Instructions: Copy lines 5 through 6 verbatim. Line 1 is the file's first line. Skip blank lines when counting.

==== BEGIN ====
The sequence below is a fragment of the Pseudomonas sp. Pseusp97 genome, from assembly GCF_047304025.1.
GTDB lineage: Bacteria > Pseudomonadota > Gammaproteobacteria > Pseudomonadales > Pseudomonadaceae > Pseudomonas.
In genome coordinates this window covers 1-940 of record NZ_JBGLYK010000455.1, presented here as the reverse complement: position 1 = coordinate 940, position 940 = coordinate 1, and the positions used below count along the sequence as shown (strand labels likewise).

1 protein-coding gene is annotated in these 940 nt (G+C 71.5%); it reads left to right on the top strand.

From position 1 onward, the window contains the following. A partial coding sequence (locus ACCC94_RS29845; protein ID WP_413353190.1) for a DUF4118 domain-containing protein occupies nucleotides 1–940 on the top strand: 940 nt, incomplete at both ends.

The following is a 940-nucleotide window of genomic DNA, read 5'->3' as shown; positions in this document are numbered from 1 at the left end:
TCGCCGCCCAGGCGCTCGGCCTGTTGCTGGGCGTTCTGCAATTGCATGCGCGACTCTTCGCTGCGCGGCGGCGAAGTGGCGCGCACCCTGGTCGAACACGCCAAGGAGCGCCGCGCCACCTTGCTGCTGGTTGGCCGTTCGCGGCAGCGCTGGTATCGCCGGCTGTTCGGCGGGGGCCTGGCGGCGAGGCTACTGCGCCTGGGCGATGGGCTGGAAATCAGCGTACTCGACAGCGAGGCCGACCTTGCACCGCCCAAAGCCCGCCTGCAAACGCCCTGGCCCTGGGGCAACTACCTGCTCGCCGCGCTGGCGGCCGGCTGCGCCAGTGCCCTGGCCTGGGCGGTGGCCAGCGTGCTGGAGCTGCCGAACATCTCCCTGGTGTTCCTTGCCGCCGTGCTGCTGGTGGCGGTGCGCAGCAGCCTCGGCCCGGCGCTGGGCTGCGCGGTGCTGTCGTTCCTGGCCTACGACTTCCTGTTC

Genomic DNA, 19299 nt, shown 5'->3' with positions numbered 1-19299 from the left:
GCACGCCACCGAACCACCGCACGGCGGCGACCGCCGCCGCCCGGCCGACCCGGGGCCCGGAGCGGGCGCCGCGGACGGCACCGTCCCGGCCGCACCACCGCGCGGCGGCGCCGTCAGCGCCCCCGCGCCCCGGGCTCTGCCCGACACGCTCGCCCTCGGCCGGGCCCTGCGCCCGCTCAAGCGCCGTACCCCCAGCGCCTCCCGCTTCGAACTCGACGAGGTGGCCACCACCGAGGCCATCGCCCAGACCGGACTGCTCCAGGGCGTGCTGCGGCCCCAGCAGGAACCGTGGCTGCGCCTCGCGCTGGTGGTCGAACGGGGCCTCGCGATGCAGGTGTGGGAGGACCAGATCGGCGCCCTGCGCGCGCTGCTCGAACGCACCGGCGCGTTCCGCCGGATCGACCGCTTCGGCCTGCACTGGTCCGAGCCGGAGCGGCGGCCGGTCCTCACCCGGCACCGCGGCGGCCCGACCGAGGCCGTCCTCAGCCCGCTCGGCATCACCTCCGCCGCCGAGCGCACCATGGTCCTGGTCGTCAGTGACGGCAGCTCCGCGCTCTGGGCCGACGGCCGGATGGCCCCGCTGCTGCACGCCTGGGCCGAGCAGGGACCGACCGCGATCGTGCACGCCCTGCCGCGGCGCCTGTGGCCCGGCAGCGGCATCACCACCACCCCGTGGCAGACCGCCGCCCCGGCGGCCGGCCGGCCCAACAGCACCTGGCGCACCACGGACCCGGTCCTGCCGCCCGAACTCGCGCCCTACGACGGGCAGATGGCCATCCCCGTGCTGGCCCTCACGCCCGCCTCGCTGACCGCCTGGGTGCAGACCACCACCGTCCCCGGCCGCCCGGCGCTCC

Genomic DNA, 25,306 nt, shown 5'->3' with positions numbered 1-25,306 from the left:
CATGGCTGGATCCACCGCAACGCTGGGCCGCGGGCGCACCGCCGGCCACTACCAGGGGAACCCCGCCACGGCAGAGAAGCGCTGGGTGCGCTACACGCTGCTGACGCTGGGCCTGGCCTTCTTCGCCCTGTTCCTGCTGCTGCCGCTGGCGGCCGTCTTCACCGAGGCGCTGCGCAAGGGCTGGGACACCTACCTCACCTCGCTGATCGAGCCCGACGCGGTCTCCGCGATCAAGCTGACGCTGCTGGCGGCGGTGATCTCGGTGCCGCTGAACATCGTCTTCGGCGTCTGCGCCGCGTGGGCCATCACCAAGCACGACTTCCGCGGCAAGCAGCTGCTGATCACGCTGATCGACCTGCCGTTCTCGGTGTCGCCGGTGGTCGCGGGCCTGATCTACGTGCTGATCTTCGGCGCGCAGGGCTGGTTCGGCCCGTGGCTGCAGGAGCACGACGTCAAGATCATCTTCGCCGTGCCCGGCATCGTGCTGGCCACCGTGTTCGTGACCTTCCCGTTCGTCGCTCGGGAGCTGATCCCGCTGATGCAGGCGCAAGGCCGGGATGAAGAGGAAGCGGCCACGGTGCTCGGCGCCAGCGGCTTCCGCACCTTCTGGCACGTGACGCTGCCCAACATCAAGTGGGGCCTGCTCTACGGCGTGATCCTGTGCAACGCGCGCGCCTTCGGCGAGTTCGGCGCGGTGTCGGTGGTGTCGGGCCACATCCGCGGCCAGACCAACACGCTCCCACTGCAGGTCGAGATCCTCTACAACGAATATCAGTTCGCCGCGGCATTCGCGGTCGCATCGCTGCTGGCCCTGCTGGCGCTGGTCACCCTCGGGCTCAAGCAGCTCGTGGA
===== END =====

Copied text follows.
From position 1 onward, the window contains the following. A partial coding sequence (locus ACCC94_RS29845; protein ID WP_413353190.1) for a DUF4118 domain-containing protein occupies nucleotides 1–940 on the top strand: 940 nt, incomplete at both ends.

The following is a 940-nucleotide window of genomic DNA, read 5'->3' as shown; positions in this document are numbered from 1 at the left end: